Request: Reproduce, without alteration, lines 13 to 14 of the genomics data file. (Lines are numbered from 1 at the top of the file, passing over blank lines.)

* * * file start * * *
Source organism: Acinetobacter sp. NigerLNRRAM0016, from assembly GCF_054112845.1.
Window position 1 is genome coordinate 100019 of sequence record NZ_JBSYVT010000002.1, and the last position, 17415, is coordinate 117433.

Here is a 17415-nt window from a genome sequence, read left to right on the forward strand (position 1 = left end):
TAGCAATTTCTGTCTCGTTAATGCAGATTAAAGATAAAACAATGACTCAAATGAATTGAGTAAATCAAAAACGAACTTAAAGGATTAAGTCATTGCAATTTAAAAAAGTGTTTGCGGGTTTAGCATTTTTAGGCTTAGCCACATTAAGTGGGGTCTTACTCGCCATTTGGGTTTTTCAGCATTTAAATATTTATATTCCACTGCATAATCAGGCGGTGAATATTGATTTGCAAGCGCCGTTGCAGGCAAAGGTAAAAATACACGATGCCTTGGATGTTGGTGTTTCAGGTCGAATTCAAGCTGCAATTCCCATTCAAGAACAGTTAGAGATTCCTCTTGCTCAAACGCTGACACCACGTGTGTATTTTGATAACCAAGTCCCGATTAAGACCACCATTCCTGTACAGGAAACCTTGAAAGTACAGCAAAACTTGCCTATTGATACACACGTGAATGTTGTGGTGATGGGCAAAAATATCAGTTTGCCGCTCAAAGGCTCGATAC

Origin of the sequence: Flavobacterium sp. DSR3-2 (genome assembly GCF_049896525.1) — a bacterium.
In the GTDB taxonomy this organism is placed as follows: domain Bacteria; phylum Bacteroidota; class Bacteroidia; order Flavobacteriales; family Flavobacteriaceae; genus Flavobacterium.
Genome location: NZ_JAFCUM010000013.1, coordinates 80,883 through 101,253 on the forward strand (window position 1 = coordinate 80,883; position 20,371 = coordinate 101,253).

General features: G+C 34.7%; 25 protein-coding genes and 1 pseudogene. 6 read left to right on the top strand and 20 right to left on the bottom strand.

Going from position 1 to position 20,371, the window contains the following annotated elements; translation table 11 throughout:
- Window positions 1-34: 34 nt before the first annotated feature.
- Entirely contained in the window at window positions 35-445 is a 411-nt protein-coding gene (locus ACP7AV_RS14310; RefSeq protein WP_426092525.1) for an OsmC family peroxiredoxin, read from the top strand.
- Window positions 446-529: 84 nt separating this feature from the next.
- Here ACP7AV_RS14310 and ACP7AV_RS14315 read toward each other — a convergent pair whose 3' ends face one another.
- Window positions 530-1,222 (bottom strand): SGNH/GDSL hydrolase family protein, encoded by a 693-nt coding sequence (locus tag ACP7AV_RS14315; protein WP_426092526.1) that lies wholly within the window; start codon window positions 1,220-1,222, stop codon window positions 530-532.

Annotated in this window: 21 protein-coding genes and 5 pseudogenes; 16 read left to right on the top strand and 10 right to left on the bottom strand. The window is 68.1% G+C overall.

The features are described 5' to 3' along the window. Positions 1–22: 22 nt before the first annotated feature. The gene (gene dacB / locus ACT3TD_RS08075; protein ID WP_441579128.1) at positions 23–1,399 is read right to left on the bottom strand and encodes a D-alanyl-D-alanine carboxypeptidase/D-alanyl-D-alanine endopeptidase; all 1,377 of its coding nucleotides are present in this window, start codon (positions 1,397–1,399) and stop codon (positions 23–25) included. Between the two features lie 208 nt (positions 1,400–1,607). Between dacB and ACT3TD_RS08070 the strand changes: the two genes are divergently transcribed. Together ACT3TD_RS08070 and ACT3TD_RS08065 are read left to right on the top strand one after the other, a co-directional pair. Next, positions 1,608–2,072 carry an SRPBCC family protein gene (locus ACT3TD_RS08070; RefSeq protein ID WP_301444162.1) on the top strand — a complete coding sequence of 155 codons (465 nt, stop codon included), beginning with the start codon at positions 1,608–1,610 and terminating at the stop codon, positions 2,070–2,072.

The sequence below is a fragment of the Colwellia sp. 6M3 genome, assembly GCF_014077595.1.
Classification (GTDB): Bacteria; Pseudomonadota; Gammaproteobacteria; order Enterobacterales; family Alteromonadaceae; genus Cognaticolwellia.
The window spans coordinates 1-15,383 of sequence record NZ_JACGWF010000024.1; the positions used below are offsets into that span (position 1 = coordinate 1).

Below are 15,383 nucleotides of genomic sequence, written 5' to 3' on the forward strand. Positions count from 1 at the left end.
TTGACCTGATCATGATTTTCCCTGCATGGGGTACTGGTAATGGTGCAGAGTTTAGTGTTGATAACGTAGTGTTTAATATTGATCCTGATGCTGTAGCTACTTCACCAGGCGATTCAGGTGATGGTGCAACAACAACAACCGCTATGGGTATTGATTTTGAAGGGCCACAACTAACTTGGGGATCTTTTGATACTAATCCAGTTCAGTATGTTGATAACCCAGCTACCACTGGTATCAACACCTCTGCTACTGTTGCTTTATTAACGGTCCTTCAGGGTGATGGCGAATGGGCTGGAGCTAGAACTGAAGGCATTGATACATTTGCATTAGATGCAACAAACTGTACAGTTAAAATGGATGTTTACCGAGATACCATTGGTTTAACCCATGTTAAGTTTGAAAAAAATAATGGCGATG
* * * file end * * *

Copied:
- Here ACP7AV_RS14310 and ACP7AV_RS14315 read toward each other — a convergent pair whose 3' ends face one another.
- Window positions 530-1,222 (bottom strand): SGNH/GDSL hydrolase family protein, encoded by a 693-nt coding sequence (locus tag ACP7AV_RS14315; protein WP_426092526.1) that lies wholly within the window; start codon window positions 1,220-1,222, stop codon window positions 530-532.